Clairy Browne & the Bangin’ Rackettes @ GoodGod Small Club, Sydney (25/5/12)
The grooving Goodgod Small Club with the great little band/dance room in the rear is a hive for hipsters old and young this past Friday night. While people who arrived early took part in jugs of cocktails and/or food from The Dip Cafeteria, the queue to get into the music room was building a good hour or so before any music hit the stage. People had come from as far away as the wilds of Canberra to feast their eyes and shake their money maker to a blend of rhythm and blues, soul and harmonies delivered by none other than Clairy Browne and the Banging Rackettes.
Nikki Thorburn made her way through the shimmer and lights on the stage and her voice came out with warmth and a coating of honey. Her opening set was a perfect accompaniment to the night of female vocalistas ahead. Nikki, performing under the nom de plume Iluka, had people taking notice and listening. Entertaining the crowd with her aforementioned soulful vocals and delicate guitar approach and a trio that filled the room with fine tunes was a charming introduction to this soulful provider of folky-jazz. The reading she did of her track Eyes Closed was particularly engaging.
Clairy Browne and the Bangin’ Rackettes live up to the hype that is following them down the road as they drive their huge tour bus around this country of ours. With a stage set set that was glitter and tinsel, cheap strip joint circa 1952, the ornaments were far from just hanging around; they were a whirlwind of joy and life that brought the intimate Danceteria to life. People were crowded to the front of the small stage and if you could find a spare space to juke and jive it was not long before you had a river of perspiration sliding down your neck. Clairy Browne has a voice that moves you and the rest of the harmonising Rackette’s are pretty damn fine, yessiree.
Soul is back (still) and no matter what you say this is part of a revival that has been hitting us for the last decade. From Winehouse to the Dap Kings taking an old noise to young ears and to artists who had virtually disappeared like Betty Lavette and the Screaming Eagle Of Soul Charles Bradley, there is a smorgasbord of music from the ‘50s and ‘60s that has been grabbed and repackaged for the 21st Century. A reprise it may be, but this gorgeous group of howling females has added some spice to make it work. Frankie, with some salacious saxophone, is enough to set the dance floor on fire. Add in a chorus of backing vocals and handclaps this could be Detroit or Memphis, or some other juke joint beamed down from the past.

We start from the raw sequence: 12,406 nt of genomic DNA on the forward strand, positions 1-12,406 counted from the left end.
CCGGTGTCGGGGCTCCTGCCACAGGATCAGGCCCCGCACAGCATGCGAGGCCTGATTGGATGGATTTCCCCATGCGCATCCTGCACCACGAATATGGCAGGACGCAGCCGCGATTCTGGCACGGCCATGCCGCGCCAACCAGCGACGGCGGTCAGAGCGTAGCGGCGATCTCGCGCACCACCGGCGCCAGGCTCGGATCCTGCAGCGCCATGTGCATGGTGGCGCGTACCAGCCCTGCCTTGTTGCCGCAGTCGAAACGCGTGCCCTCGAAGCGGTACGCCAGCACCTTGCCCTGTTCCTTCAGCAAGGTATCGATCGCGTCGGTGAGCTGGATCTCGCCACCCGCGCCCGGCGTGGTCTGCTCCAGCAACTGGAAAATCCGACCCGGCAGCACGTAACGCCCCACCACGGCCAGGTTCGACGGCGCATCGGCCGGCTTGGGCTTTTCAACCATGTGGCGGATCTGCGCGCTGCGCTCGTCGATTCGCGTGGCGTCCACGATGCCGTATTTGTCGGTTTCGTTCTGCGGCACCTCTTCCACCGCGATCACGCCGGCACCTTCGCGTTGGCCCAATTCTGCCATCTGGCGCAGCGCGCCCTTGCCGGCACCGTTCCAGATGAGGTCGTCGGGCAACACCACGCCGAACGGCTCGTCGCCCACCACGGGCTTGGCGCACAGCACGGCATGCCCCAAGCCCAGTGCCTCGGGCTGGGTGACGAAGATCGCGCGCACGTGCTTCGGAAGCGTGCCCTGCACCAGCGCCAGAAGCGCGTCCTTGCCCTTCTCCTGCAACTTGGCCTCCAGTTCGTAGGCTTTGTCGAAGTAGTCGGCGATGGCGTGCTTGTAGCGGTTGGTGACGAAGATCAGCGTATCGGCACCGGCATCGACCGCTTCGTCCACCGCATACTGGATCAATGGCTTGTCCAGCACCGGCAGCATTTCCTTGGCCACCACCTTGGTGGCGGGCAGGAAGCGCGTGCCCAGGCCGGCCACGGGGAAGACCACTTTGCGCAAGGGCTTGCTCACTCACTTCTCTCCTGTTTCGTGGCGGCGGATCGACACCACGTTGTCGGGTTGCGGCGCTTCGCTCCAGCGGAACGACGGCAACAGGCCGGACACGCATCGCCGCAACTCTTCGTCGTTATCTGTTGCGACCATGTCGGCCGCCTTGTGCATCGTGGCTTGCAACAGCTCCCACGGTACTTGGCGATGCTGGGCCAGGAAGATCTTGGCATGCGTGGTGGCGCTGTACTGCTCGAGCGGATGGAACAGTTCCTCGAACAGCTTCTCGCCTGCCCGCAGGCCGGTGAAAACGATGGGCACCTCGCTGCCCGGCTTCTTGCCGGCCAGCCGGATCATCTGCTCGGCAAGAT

This junket by Clairy and her band is promoting the release of their latest 45 record that should be spinning on your local jukebox. Love Letter is delectable and punchy and if you want an appetiser of what these musos deliver, check out their video from The Old Geelong Gaol that goes with this tune. The highlight is truly Ms. Browne and her Rackettes. They cut a fine figure and deliver in spades the vocals and moves you would expect. With a much more than adequate group of players in support (kudos goes out to the sax of Mr. McNulty), Camilla Ruby and Loretta harmonise with perfection. Another horn player could add some value, but this is a slight quibble when you are faced with this barrage of rhythm and blues like this.
Large bands like this are a sight to behold and keeping them on the road and moving forward is not an easy thing to do in an industry that makes it hard for musicians to survive. So get off your couch, slick back your hair and spare some cash for a hard working group that we need to keep us grooving.